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Yui Kee warns about VBS/Freelink e-mail worm

First published: 09th October 1999

New Melissa-like worm found in several countries during the past week

Hong Kong, October 9, 1999 - Yui Kee, a leading distributor of centrally-managed, widely distributed security solutions, today warns about a new Melissa-like worm, VBS/Freelink. This worm spreads by e-mailing a file called LINKS.VBS around.

VBS/Freelink is written in the VBScript language. By default, programs written in VBScript operate only under Windows 98 and Windows 2000 beta (unless Windows Scripting Host has been installed separately).

However, Microsoft Internet Explorer 5 installs Windows Scripting Host (WSH) also to Windows 95 and Windows NT 4.0 machines by default, making them vulnerable to this worm.

VBS/Freelink was originally found from Europe in July 1999. However, it did not became common at that time, as it only operated under Windows 98 and beta versions of Windows 2000. Now that Microsoft Internet Explorer 5 has been released, more and more Windows 95 and NT users are vulnerable to this worm. Estimates on the current market share of Internet Explorer 5 range between 10% and 20%.

The worm arrives to users in e-mail message attachments named LINKS.VBS. When it is executed, the worm shows a message box with the following text:

This will add a shortcut to free XXX links on your desktop. Do you want to continue?

Whether the user clicks 'yes' or 'no', the program creates an Internet shortcut named "FREE XXX LINKS" to the desktop. This shortcut points to a porn web site.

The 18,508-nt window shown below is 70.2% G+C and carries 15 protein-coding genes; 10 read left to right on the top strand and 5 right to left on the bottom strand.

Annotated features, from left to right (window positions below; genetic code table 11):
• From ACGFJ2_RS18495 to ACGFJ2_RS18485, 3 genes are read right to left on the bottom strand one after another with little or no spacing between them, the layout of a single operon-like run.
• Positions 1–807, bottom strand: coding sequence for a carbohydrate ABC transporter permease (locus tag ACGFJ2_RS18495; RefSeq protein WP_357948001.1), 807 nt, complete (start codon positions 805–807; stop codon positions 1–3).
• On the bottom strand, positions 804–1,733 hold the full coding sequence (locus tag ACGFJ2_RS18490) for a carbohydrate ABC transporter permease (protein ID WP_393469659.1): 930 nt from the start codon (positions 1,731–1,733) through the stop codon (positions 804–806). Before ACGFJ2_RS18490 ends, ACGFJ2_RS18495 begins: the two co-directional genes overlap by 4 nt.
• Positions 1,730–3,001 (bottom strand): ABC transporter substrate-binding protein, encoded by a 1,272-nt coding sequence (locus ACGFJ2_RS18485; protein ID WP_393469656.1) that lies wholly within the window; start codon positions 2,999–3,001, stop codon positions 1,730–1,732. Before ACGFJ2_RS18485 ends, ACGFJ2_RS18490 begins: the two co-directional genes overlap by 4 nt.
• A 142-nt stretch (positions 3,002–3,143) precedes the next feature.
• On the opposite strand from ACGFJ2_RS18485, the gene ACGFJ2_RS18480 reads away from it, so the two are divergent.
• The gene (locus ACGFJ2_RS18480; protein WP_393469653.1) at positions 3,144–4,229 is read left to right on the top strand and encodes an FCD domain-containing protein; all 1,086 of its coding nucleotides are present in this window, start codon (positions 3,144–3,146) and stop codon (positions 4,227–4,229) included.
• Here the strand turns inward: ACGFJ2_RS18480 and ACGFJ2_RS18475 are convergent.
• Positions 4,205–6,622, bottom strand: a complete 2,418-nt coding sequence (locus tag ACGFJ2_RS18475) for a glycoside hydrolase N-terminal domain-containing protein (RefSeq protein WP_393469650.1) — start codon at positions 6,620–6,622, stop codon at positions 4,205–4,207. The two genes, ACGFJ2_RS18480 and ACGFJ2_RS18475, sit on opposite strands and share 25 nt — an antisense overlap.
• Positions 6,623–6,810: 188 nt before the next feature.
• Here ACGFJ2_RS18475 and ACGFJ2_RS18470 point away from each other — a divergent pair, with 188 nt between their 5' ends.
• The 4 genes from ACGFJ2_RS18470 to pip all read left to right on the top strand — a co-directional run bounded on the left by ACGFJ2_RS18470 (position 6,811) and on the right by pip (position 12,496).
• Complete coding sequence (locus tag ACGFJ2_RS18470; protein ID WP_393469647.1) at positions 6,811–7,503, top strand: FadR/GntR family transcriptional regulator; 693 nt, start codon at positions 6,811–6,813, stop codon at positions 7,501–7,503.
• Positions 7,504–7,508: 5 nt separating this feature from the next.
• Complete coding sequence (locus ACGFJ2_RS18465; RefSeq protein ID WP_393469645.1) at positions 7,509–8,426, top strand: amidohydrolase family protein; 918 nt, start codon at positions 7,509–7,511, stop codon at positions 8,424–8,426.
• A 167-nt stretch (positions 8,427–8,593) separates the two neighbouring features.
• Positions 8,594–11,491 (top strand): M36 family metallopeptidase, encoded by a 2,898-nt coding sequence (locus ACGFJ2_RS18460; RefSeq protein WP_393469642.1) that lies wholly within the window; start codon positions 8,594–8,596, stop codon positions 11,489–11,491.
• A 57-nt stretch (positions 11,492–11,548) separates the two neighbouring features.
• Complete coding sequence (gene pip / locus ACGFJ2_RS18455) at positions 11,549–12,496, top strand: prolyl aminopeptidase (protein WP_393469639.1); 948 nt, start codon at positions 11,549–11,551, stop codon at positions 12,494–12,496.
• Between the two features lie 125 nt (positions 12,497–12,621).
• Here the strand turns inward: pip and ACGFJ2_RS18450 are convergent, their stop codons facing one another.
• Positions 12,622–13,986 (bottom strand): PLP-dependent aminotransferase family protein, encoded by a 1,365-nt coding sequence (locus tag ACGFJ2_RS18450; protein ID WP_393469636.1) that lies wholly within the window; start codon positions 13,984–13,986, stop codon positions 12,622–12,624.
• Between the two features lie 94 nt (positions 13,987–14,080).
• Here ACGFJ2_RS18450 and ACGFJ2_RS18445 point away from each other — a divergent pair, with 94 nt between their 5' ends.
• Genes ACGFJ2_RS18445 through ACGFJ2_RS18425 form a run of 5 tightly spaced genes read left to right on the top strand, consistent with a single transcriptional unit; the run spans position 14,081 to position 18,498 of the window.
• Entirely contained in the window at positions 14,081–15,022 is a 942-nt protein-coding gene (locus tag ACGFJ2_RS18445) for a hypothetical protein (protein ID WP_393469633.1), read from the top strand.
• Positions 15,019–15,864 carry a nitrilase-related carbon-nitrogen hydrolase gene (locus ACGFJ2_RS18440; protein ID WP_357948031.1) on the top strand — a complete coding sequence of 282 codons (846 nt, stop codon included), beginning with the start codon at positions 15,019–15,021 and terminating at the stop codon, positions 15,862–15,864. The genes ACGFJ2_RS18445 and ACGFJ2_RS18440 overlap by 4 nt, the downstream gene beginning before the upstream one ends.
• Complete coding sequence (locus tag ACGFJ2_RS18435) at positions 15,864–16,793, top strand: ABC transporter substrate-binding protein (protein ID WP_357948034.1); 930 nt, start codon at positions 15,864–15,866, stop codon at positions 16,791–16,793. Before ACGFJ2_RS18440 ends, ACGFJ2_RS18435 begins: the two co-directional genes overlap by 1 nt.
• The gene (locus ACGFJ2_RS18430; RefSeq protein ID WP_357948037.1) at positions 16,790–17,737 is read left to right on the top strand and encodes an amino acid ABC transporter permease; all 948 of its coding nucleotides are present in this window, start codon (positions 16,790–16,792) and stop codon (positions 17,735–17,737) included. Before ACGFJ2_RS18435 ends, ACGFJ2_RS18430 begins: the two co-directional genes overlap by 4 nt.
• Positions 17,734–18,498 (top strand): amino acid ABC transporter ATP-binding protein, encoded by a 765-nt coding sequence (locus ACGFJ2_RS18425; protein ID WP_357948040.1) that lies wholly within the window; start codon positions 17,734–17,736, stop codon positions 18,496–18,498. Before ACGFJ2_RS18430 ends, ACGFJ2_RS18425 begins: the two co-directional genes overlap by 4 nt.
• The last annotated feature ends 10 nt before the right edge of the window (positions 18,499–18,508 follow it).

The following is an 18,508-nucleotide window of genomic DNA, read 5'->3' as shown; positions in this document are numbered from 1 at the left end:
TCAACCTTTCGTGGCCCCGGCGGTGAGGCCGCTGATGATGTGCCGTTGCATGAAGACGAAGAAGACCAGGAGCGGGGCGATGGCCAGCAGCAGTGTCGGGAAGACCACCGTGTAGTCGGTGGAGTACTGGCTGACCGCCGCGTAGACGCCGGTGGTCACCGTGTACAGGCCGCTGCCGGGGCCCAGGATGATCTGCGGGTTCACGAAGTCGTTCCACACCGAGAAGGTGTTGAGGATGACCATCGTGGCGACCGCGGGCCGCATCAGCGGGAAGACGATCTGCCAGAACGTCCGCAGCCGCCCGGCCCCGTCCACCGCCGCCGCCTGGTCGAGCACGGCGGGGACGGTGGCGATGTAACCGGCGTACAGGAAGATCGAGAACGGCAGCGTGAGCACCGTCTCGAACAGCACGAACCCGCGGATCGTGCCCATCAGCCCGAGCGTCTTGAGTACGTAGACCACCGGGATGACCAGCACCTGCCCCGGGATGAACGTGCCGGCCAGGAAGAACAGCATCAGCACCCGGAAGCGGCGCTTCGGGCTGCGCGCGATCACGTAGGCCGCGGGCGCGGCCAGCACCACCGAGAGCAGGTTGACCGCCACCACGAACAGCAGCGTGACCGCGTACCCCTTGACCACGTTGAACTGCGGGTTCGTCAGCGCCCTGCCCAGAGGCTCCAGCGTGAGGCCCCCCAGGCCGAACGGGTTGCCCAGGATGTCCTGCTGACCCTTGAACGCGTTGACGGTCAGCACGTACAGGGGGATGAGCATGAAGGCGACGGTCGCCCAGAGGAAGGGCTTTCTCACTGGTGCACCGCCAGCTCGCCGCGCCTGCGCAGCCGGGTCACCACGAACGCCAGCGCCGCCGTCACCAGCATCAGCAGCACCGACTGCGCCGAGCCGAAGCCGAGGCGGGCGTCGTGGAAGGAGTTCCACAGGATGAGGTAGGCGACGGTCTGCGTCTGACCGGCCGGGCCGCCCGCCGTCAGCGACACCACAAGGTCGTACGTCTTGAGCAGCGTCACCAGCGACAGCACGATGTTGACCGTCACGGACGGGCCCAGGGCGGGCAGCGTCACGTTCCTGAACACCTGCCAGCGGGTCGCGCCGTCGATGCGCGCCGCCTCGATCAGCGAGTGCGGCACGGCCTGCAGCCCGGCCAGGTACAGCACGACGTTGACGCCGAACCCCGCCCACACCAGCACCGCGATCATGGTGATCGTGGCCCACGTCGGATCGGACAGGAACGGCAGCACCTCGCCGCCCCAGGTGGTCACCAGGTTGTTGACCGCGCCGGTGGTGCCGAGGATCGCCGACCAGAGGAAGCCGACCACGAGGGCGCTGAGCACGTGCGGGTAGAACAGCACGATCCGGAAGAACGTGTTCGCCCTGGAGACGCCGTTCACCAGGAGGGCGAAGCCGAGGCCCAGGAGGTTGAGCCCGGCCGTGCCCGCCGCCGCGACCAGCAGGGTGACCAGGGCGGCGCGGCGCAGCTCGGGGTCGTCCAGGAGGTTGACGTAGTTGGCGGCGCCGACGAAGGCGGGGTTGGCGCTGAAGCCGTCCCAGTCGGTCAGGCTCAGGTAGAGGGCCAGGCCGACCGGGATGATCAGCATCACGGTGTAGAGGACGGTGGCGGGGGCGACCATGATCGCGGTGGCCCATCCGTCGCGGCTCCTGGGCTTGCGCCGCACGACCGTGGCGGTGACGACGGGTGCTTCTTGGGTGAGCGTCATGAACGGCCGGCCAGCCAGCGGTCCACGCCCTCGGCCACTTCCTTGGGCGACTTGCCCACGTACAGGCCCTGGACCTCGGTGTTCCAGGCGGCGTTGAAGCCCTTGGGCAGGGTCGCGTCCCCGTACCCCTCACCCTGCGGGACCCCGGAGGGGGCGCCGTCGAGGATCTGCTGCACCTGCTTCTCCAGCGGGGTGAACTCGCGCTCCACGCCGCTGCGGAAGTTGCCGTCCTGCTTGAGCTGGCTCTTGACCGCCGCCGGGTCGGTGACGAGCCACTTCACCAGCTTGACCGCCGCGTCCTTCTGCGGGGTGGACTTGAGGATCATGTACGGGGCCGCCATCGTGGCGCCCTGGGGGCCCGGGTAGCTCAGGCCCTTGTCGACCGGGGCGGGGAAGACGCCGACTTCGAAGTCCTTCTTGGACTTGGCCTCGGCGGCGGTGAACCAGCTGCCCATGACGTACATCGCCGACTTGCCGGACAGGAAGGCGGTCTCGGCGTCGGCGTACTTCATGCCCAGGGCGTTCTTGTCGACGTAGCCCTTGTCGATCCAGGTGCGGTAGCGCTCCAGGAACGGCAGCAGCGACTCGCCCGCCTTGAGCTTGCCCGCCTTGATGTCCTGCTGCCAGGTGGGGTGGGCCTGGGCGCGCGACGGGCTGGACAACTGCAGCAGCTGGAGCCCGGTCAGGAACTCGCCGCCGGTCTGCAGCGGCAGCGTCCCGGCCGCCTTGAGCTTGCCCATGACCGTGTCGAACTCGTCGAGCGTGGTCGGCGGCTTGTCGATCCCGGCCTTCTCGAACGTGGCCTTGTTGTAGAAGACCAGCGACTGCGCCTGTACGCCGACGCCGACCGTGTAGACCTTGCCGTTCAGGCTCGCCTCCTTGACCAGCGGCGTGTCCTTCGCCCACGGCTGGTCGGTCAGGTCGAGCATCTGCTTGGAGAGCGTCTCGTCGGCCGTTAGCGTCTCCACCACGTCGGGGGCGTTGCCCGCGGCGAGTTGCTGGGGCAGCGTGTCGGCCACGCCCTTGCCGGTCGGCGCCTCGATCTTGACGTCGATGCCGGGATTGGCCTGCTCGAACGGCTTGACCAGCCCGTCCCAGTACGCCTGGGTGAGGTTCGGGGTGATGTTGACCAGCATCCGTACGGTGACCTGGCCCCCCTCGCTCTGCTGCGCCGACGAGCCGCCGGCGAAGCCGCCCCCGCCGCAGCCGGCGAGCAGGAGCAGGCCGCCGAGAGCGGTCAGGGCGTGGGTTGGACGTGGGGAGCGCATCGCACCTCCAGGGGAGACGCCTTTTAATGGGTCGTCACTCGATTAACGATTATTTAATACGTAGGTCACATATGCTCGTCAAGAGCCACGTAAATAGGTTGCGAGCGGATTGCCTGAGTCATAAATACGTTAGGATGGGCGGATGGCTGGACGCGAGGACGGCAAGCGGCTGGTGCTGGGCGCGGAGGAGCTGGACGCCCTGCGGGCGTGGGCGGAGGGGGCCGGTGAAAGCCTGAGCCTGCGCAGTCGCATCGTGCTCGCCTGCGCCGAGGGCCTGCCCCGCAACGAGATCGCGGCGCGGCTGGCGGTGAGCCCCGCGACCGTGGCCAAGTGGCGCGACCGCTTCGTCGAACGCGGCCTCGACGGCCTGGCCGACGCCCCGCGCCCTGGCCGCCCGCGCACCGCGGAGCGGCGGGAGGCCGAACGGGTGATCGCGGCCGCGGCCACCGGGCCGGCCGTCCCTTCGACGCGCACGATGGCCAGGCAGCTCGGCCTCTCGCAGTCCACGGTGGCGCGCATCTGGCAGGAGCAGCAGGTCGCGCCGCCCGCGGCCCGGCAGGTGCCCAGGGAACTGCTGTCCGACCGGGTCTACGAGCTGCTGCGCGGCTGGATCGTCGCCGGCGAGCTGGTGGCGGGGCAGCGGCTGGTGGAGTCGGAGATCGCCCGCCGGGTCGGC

After this, the worm searches for mapped network shares on the local network. If the worm finds any network drives, it copies itself to the root of them.

The worm uses Outlook application to mass-mail itself to each recipient in each address book. The mass-mail portion is similar to the infamous Melissa virus.

The subject of the messages sent by the virus is:

Check this

and the body of the message is:
Have fun with these links. Bye.

The worm attaches itself as "Links.vbs" to the message. When the receiver double-clicks on the attachment, the worm executes and will mass-mail itself again.

VBS/Freelink removes the sent mail from the user's "Sent Mail" folder. In this way it tries to hide the mass mailings from the user.

As address books typically contain group addresses, the end result of executing the VBS/Freelink worm inside an organization is that the first infected user sends the message to everybody in the organization. After this, other users open the message and send the message again to everyone else. This quickly overloads e-mail servers.

A technical description of the virus is available in the Data Fellows virus description database at:
Sample pictures of e-mail messages generated by VBS/Freelink are available in the Data Fellows virus screenshots center at: